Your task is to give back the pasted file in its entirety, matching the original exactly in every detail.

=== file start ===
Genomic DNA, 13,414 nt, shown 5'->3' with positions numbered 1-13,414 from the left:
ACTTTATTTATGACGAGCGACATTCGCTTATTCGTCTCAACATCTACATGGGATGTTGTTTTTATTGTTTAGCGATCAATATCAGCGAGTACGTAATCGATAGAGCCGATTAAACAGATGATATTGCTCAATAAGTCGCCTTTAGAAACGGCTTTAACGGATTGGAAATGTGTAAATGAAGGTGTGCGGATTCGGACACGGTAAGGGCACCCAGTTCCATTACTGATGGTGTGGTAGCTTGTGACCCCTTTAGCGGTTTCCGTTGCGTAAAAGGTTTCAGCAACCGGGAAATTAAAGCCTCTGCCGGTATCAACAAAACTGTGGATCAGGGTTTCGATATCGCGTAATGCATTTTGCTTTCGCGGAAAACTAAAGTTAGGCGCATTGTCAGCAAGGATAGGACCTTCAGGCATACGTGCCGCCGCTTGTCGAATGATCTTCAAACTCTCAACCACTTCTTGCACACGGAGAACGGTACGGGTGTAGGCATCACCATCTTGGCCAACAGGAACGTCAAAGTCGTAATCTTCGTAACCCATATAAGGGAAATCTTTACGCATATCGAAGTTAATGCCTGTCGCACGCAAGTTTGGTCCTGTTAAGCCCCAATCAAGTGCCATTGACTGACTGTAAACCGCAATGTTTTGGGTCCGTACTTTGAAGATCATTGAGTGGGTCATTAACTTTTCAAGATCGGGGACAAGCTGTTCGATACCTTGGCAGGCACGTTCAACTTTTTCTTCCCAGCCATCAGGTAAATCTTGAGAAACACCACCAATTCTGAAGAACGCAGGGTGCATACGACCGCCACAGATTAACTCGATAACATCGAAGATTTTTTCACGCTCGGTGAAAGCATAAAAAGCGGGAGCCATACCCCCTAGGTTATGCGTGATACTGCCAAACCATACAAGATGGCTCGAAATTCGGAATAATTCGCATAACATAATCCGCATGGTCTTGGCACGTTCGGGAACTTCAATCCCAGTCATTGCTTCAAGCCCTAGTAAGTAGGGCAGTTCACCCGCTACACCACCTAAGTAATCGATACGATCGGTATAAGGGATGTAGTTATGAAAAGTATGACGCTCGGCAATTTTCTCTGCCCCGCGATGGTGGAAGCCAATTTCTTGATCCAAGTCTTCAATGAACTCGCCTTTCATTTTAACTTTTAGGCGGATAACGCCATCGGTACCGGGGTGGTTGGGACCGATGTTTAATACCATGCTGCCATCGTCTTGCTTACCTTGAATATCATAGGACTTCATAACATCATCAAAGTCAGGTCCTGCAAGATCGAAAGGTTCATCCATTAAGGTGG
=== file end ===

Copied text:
Genomic DNA, 13,414 nt, shown 5'->3' with positions numbered 1-13,414 from the left:
ACTTTATTTATGACGAGCGACATTCGCTTATTCGTCTCAACATCTACATGGGATGTTGTTTTTATTGTTTAGCGATCAATATCAGCGAGTACGTAATCGATAGAGCCGATTAAACAGATGATATTGCTCAATAAGTCGCCTTTAGAAACGGCTTTAACGGATTGGAAATGTGTAAATGAAGGTGTGCGGATTCGGACACGGTAAGGGCACCCAGTTCCATTACTGATGGTGTGGTAGCTTGTGACCCCTTTAGCGGTTTCCGTTGCGTAAAAGGTTTCAGCAACCGGGAAATTAAAGCCTCTGCCGGTATCAACAAAACTGTGGATCAGGGTTTCGATATCGCGTAATGCATTTTGCTTTCGCGGAAAACTAAAGTTAGGCGCATTGTCAGCAAGGATAGGACCTTCAGGCATACGTGCCGCCGCTTGTCGAATGATCTTCAAACTCTCAACCACTTCTTGCACACGGAGAACGGTACGGGTGTAGGCATCACCATCTTGGCCAACAGGAACGTCAAAGTCGTAATCTTCGTAACCCATATAAGGGAAATCTTTACGCATATCGAAGTTAATGCCTGTCGCACGCAAGTTTGGTCCTGTTAAGCCCCAATCAAGTGCCATTGACTGACTGTAAACCGCAATGTTTTGGGTCCGTACTTTGAAGATCATTGAGTGGGTCATTAACTTTTCAAGATCGGGGACAAGCTGTTCGATACCTTGGCAGGCACGTTCAACTTTTTCTTCCCAGCCATCAGGTAAATCTTGAGAAACACCACCAATTCTGAAGAACGCAGGGTGCATACGACCGCCACAGATTAACTCGATAACATCGAAGATTTTTTCACGCTCGGTGAAAGCATAAAAAGCGGGAGCCATACCCCCTAGGTTATGCGTGATACTGCCAAACCATACAAGATGGCTCGAAATTCGGAATAATTCGCATAACATAATCCGCATGGTCTTGGCACGTTCGGGAACTTCAATCCCAGTCATTGCTTCAAGCCCTAGTAAGTAGGGCAGTTCACCCGCTACACCACCTAAGTAATCGATACGATCGGTATAAGGGATGTAGTTATGAAAAGTATGACGCTCGGCAATTTTCTCTGCCCCGCGATGGTGGAAGCCAATTTCTTGATCCAAGTCTTCAATGAACTCGCCTTTCATTTTAACTTTTAGGCGGATAACGCCATCGGTACCGGGGTGGTTGGGACCGATGTTTAATACCATGCTGCCATCGTCTTGCTTACCTTGAATATCATAGGACTTCATAACATCATCAAAGTCAGGTCCTGCAAGATCGAAAGGTTCATCCATTAAGGTGG